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15 September 2020 10:47

Philip Day Bonmarché Edinburgh Woollen Mill

The High Court is set to deliver a landmark ruling on the coronavirus pandemic's impact on insurance claims which could see hundreds of thousands of businesses receive a payout. The Financial Conduct Authority (FCA) brought a test case earlier this year over the wording of business interruption (BI) insurance policies, which some insurers argue do not cover pandemics. The city watchdog previously said it was bringing the legal action following "widespread concern" over "the lack of clarity and certainty" for businesses seeking to cover substantial losses incurred by the Covid-19 pandemic and subsequent national lockdown. The FCA selected a representative sample of 17 policy wordings used by 16 insurers, which were considered at an eight-day hearing in July. Eight insurers agreed to assist the FCA by taking part in the test case, which the regulator has said it hopes will provide "clarity and certainty for everyone involved in these BI disputes, policyholder and insurer alike".

It argued that, while some insurers had provided payouts to customers, many businesses had had claims "rejected" under "blanket denials of cover". The FCA's written arguments at the July hearing noted that, while positions vary, insurers have denied claims on the basis that their policies "do not cover pandemics, but only local events". The court also heard that some insurers' policy clauses explain that cover is only provided in outbreaks of a "notifiable disease", which Covid-19 became in England from March 5, which means medical practitioners have a legal duty to report cases. A witness statement by the FCA's director of general insurance and conduct specialists Matthew Brewis said that, up to early May, about 8,500 claims had policy wordings likely to be affected by the test case, with a value of approximately £1.2 billion. The FCA has said that most SME insurance policies have basic cover that was focused on property damage, meaning insurers were not obliged to pay out due to the coronavirus pandemic.

This test case is focused on the remainder of policies where an argument could be made that they did provide cover during the virus outbreak. In only a few hours time we will discover the outcome of a critically important Covid-19 legal test case in the UK High Court. Indeed, it is no exaggeration to describe the process as the most important Covid-19 related (re)Insurance dispute in the global industry thus far. Using an untested (until now) legal mechanism, the UK regulator identified eight UK property insurers and 17 different policy wordings to test the applicability of BI coverage for primarily smaller businesses impacted by the Covid-19 restrictions and lockdown measures imposed this year. The US, the spiritual home of the plaintiff bar and coverage litigation, has naturally seen a spurt of BI disputes but a narrower range of wordings and in particular the popularity of the ISO policies has had a tempering impact.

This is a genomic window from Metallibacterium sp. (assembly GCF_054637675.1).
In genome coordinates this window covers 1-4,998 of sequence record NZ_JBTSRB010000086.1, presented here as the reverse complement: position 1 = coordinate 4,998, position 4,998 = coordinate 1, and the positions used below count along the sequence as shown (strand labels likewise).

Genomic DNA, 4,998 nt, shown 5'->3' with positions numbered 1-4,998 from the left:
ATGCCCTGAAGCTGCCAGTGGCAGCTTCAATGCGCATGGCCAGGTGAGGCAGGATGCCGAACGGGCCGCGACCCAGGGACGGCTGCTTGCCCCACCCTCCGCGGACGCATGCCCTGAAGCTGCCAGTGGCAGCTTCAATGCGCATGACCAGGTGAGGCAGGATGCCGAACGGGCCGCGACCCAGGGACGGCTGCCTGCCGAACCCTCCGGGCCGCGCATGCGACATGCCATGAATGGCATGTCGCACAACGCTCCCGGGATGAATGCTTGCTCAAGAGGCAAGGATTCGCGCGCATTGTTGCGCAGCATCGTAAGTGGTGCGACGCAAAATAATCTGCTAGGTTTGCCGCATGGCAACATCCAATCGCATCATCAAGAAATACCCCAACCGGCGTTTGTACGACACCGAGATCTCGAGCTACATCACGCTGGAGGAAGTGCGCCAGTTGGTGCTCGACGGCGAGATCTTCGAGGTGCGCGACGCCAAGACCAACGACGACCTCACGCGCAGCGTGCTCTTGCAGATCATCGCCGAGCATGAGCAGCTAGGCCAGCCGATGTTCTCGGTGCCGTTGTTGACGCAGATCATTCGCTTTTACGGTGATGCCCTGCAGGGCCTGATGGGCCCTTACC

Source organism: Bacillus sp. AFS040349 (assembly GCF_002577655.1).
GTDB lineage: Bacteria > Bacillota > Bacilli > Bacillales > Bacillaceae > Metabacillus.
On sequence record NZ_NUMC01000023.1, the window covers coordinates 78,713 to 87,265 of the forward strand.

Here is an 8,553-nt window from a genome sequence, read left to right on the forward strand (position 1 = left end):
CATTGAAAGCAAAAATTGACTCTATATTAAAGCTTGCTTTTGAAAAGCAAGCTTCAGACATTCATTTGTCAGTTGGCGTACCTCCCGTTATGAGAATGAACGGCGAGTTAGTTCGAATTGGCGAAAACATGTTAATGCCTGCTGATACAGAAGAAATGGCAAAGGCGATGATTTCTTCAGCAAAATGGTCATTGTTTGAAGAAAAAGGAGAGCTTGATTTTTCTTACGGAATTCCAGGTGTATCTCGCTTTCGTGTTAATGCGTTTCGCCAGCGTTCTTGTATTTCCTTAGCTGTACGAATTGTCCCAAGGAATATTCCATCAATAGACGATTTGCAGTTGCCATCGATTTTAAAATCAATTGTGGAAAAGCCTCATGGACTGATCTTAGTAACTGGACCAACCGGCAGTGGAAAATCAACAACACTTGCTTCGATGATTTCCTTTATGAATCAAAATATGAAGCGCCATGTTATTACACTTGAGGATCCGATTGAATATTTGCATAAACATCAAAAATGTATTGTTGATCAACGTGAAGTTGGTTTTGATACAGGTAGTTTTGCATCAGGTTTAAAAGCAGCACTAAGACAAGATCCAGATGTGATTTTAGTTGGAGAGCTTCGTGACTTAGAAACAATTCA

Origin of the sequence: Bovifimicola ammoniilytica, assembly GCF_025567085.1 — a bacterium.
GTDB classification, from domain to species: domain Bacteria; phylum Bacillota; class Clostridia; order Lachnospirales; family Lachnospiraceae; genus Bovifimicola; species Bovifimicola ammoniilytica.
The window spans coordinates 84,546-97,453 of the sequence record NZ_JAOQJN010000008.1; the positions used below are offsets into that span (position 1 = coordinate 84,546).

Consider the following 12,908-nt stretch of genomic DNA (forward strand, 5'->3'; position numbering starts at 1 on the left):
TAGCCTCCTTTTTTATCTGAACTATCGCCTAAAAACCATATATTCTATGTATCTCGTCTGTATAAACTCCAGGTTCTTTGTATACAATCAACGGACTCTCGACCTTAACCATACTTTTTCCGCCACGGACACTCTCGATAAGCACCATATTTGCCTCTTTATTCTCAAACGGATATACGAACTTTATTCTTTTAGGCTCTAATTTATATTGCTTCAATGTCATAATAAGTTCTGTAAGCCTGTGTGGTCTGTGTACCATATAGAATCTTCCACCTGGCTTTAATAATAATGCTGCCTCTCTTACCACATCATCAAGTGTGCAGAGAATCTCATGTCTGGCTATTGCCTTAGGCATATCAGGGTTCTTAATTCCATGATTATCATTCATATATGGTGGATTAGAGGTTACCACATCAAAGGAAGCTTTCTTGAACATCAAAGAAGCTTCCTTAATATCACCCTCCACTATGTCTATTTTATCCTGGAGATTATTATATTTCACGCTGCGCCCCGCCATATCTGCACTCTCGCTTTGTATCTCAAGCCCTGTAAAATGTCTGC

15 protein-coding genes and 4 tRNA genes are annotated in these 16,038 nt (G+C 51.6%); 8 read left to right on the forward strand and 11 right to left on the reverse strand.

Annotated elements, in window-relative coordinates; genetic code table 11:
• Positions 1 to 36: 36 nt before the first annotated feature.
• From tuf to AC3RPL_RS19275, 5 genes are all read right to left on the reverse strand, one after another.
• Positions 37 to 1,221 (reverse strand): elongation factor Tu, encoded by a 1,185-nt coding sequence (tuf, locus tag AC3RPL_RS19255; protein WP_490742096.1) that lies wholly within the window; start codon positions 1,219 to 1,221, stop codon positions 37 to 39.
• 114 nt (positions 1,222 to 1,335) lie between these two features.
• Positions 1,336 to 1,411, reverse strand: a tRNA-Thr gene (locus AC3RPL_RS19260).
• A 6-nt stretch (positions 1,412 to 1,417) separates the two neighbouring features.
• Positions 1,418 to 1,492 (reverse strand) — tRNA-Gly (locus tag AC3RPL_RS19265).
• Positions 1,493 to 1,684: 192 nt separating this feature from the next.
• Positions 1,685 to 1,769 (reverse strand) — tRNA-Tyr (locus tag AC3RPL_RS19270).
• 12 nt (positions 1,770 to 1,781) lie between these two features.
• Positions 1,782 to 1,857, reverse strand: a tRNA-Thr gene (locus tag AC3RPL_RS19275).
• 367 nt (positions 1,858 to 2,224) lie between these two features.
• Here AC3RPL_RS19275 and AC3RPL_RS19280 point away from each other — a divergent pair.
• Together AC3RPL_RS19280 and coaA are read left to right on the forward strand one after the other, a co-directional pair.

This seems high but if one took a yardstick of £50,000 as an average policy limit, then nearly £20bn in potential insured losses could be issued based on this estimate. It's general stance of "you're not covered" - despite, in many cases, policy wordings to the contrary - has setback the industry's standing in the eyes of many of its business customers. Second, even if the Court determines broadly in one particular direction there are many different policy wordings at issue. Ahead of the FCA test case trial, many London (re)insurance lawyers felt the advantage was with the industry. The infamous case of Orient Express Hotels vs Assicurazioni Generali has served as the leading authority on the application of trends clauses for a decade now in English Law. In essence it says insurers can legitimately determine the quantum of the BI loss by calculating what would have been suffered by, say, restaurants or hotels if they had remained open even while the pandemic (and the fear of it) ravaged the country. For example, the shame imposed upon the industry by its failure to consistently issue policy wordings ahead of coverage was exposed during the Silverstein one-two event WTC litigation after 9/11. The dispute trundled on for years but a welcome outcome was the commitment by carriers to "contract certainty" - ie issuing policy wordings on time. If a similar positive legacy can occur from the FCA litigation – perhaps around clarity over loss quantum, causation or greater consistency around wordings and coverage – then this is to be welcomed. It would be a mistake to think the fallout will be restricted to the business interruption insurance market. The Financial Conduct Authority's (FCA) business interruption insurance test case against eight general insurers has kept the London market on tenterhooks. Because it is taking so many issues against so many insurers, in such an aggressive way, that it is difficult to see how anyone will win in the end, if the FCA wins now. For example, the FCA, the Prudential Regulation Authority and a small group of insurers met representatives of HM Treasury in March, and an "agreement" was reached: if the insurers received a claim, they would pay it, if the only reason not to do so was that cover depended on a public authority making an order, and no order had been made. The FCA seems to think it should also bind the insurers that weren't there, and the FOS might well agree. If the FCA wins in the Supreme Court, the market will be forced to pay claims it did not underwrite, reserve for or expect to pay, and that will materially reduce insurers' reserves.